JAA to open new memory care facility

JAA to open new memory care facility

The JAA board of directors and Dr. John Zeisel ceremonially break ground on the new memory care building.	

Photo by Sandy Riemer
The JAA board of directors and Dr. John Zeisel ceremonially break ground on the new memory care building. Photo by Sandy Riemer

Before donning hardhats and hoisting shovels — requisite tools for a groundbreaking photo — representatives of the Jewish Association on Aging explained the groundbreaking nature of their new institution.

The AHAVA Memory Care Residence at the Jewish Association on Aging’s New Memory Care Center of Excellence “is a first for the city of Pittsburgh,” said Deborah Winn-Horvitz, JAA’s president and CEO.

Upon its scheduled opening in the summer of 2017, AHAVA will become Pennsylvania’s only Hearthstone-certified Memory Care Center of Excellence, she pointed out.

That designation reflects the direct influence of Dr. John Zeisel, the Ivy League-trained president and co-founder of Hearthstone Alzheimer Care, Ltd.

Zeisel, whose background is in sociology and architecture, is an internationally regarded expert on memory care who focuses on new development, design, teamwork and research.

So often memory loss is plagued by a “despair narrative,” Zeisel told the more than 100 attendees at Weinberg Village. “My approach is based on hope. Each of us here can make a positive difference by staying engaged.

“By treating people with dignity, listening, asking them what choices would you like,” he continued, “we can make a difference for people of all cognitive needs.”

AHAVA will reflect Zeisel’s approach both in its design and its resident practice, said Winn-Horvitz.

To demonstrate this commitment, the executive director shared a virtual tour of AHAVA with those gathered.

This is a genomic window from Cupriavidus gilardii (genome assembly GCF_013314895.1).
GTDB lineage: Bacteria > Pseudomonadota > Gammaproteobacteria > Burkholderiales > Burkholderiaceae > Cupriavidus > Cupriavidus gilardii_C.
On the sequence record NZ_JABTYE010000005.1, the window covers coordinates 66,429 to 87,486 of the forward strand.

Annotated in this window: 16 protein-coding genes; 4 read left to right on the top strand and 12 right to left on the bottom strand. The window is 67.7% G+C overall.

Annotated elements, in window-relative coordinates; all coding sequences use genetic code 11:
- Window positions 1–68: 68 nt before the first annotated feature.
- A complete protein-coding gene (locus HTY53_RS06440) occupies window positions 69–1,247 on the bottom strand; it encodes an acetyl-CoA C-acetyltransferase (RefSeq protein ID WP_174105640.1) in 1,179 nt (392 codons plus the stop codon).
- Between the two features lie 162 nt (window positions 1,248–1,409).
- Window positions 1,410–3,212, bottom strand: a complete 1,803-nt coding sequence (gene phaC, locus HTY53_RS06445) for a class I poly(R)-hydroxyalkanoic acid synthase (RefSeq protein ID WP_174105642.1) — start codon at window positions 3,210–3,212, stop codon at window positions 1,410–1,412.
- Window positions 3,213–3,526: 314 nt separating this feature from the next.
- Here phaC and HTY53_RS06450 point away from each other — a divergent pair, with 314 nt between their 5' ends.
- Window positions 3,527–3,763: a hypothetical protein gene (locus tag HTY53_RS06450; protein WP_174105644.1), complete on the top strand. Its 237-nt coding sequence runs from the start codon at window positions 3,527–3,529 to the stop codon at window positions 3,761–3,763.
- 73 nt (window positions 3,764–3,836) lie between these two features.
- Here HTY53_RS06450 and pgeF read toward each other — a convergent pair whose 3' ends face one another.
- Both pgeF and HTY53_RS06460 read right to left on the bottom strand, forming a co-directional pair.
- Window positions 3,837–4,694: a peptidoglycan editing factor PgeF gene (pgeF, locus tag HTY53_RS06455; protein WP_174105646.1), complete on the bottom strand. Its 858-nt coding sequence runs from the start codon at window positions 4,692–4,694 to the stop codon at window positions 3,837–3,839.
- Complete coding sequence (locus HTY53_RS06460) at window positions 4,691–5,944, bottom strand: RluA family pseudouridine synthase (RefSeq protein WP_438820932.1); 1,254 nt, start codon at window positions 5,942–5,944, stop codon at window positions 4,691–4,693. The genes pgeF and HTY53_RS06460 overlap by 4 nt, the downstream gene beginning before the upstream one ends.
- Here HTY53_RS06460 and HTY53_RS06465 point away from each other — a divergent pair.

As the digitally rendered design showcased neat spaces, the signature features of the new facility were a warm and glowing hearth, a common room allowing natural light and personal areas permitting resident reflection and relaxation. With its 30 resident rooms, AHAVA will be an extension of the current building at Weinberg Village but maintain a separate entrance, said Winn-Horvitz.

The environment will support people in “physical and social ways,” said Zeisel.

Ultimately AHAVA will be more than “just a beautiful facility,” noted Winn-Horvitz. “When we designed this facility we began with, ‘What does a day in the life look like?’ and, ‘What do we need to build around the individual?’”

After answering those questions, “every square inch” of the building was designed for the residents and “not for us or visitors,” she added.

AHAVA’s real beauty though is not just the facility, but what transpires within it, Winn-Horvitz explained.

We are creating “a community of caring,” added Zeisel.

For example, at each meal residents will be offered a choice of what to eat. “Even if every day for a year that person wanted tuna,” the choice will still be offered, explained Zeisel, “because offering choice is a profound and dignified way to treat people.”

This and other nonpharmacological approaches, including speaking at eye-level, offering invitations and making residents feel welcome, are evidentiary-based and successfully eliminate the anxiety, apathy, agitation and aggression exhibited by residents, said the Hearthstone president.   

“We’ve already made these changes in our existing memory care units and it’s made a world of difference,” noted Martha Martel, director of Memory Care Programming at JAA and executive director of the Residence at Weinberg Village.

“I always want to get where [the patients] are at,” said Ron Harris, a JAA employee. After the recommendations were made for patient care, “I took it and ran with it. I welcomed it with open arms.”

These changes have been transformational for patient-staff interactions, said Harris, who noted that because of the implementations, “I began knowing [residents] and what their likes were. It gave everybody a voice who didn’t have a voice.”

Including AHAVA, the JAA is currently investing $7 million in memory care onsite, said Winn-Horvitz. Of that sum, $3 million is dedicated to the construction of AHAVA. Other funds are being used within the present facility, on training for the JAA’s nearly 500 staff members and on new hires.

To date, the JAA has raised between “$3.5 million and $4 million,” from private donors and community foundations, she said. “We’re at the beginning stages of fundraising. This is the first step in a capital campaign.”

“It’s a momentous occasion for the JAA,” said Mitchell Pakler, JAA board chair. “Despite the gloomy weather outside, it is truly a beautiful day in our neighborhood.”

Adam Reinherz can be reached at adamr@thejewishchronicle.net.